- Henry Jackson Society, a London-based research institution, looked at the al-Qaida-linked terror networks in Europe and compared them to current networks linked to Islamic State
- Many of the elder members of former al-Qaida networks had traveled to fight in Afghanistan the previous decade, and passed on their knowledge
- Former al-Qaida operatives also passed on expertise in how to evade detection on their return to Europe
LONDON, Sept 22 2016: There are direct links between the al-Qaida terror networks of the last decade, and the Islamic State-linked terror cells in Europe that have carried out a series of attacks in recent months, according to a new report.
The study by the Henry Jackson Society, a London-based research institution, looked at the al-Qaida-linked terror networks in Europe in the early 2000s, around the time of the NATO-led invasion of Afghanistan, and the current networks linked to Islamic State that were responsible for the recent attacks in Paris and Brussels. Time and again, the same names appeared.
‘Training and grooming’
“The recidivism of those individuals who had originally been convicted of al-Qaida activism, almost training and grooming those individuals who would go on to be involved in the Paris and Brussels attacks,” said Rupert Sutton, co-author of the report.
Those individuals included Abdelhamid Abaaoud, chief coordinator of the Paris attacks in November 2015, and Najeem Laachraoui, one of the network’s chief bomb makers, who detonated a suicide bomb at Brussels airport in March.
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“They were connected to a number of individuals with previous convictions for al-Qaida activity, and to a cleric called Khalid Zerkani, who acted almost as a father figure to a number of these individuals. He was actually known as ‘Papa Noel’ [Father Christmas] because he used the proceeds of his petty crime to shower them with gifts and look after them at the same time as radicalizing them,” Sutton said.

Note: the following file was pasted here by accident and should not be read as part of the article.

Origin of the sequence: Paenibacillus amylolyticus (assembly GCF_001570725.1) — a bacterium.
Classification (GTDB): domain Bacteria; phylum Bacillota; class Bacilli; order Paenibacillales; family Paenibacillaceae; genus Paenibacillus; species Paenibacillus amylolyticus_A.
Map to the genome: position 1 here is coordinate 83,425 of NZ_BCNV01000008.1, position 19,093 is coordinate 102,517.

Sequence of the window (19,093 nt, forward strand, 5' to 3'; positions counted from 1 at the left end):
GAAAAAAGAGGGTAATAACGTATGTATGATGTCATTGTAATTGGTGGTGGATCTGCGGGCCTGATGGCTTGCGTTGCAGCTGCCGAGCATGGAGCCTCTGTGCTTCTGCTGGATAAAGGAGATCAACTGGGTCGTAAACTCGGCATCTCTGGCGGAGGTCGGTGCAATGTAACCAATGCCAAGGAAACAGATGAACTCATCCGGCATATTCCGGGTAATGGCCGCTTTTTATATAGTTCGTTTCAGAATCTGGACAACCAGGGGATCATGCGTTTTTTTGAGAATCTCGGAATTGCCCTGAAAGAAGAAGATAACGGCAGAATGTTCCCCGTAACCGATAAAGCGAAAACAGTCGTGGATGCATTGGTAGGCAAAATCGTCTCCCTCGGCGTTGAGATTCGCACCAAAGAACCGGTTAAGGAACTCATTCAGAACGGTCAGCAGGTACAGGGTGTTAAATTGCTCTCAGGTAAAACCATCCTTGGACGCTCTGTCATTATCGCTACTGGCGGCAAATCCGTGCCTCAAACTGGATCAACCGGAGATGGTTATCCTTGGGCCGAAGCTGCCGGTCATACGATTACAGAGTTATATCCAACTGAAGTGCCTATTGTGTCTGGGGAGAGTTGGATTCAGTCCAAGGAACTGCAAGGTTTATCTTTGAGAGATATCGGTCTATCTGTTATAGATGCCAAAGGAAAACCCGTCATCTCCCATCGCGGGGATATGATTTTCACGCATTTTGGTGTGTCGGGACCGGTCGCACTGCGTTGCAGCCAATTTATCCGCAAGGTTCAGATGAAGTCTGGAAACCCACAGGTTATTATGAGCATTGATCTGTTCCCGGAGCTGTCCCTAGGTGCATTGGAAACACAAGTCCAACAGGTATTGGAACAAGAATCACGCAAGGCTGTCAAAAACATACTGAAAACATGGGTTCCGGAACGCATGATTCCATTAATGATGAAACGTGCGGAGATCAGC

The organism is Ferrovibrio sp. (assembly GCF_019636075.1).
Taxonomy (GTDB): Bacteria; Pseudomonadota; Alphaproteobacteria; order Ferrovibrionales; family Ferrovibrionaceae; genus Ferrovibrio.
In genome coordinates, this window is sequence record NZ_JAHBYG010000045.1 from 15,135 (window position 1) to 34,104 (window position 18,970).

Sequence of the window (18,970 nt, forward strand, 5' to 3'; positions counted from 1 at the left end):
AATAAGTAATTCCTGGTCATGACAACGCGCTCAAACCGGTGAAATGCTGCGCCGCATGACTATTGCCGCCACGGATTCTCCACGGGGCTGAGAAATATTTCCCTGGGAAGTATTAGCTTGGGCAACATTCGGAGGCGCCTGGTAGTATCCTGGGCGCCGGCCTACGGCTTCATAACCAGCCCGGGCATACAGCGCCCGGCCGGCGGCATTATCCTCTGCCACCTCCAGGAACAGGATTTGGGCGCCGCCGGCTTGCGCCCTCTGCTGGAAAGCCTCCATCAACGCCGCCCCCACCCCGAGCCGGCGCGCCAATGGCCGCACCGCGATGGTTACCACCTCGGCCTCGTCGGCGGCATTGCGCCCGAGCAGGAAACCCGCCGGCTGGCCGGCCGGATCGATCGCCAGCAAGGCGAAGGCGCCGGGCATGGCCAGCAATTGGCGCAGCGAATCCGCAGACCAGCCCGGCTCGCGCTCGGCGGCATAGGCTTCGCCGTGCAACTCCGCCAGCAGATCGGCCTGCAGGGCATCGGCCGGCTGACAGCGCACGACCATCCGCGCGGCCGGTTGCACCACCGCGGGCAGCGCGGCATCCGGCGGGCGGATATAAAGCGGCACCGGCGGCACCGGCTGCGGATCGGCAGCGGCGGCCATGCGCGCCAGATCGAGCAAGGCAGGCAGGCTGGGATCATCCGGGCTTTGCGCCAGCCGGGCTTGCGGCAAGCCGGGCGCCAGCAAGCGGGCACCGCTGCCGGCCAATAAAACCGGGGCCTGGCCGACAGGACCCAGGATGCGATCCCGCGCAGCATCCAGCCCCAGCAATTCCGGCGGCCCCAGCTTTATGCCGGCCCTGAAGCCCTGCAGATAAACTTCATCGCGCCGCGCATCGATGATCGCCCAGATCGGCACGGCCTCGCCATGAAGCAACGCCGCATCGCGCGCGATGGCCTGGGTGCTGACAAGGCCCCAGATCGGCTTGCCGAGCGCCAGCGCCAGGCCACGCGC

Many of the elder members of former al-Qaida networks had traveled to fight in Afghanistan the previous decade, and passed on their knowledge to embryonic terror cells in Europe as the Syrian civil war became a rallying call for jihadist fighters.
“Providing them with expertise on bomb-making or network formation, but also providing them with advice on perhaps how to travel to a conflict zone to gain training, how to gain combat experience and how to use those conflict zones as areas in which you can formulate your own ideas and formulate your own attacks,” Sutton said.
He added combat experience appears key, as the most serious Islamic State-linked terror plots in Europe have been planned by European citizens returning from the Syrian frontline, however, those individuals are often beneath intelligence radars.
“Often these individuals perhaps haven’t come into contact with the authorities in the past. So whilst there are direct connections between the two networks, the individuals that are recruited by those veterans perhaps have only come into contact with the police through a record of petty crime,” he said.
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Sutton said former al-Qaida operatives also passed on expertise in how to evade detection on their return to Europe. “Perhaps one of the most worrying factors is that a number of these individuals were stopped by police on their returns, showed fake identities and gave fake names, and were able to continue on their journey.”
The report’s authors say the links show the need to improve efforts to challenge radicalization in prisons and develop better ways of preventing offenders from being drawn into terrorism. (VOA)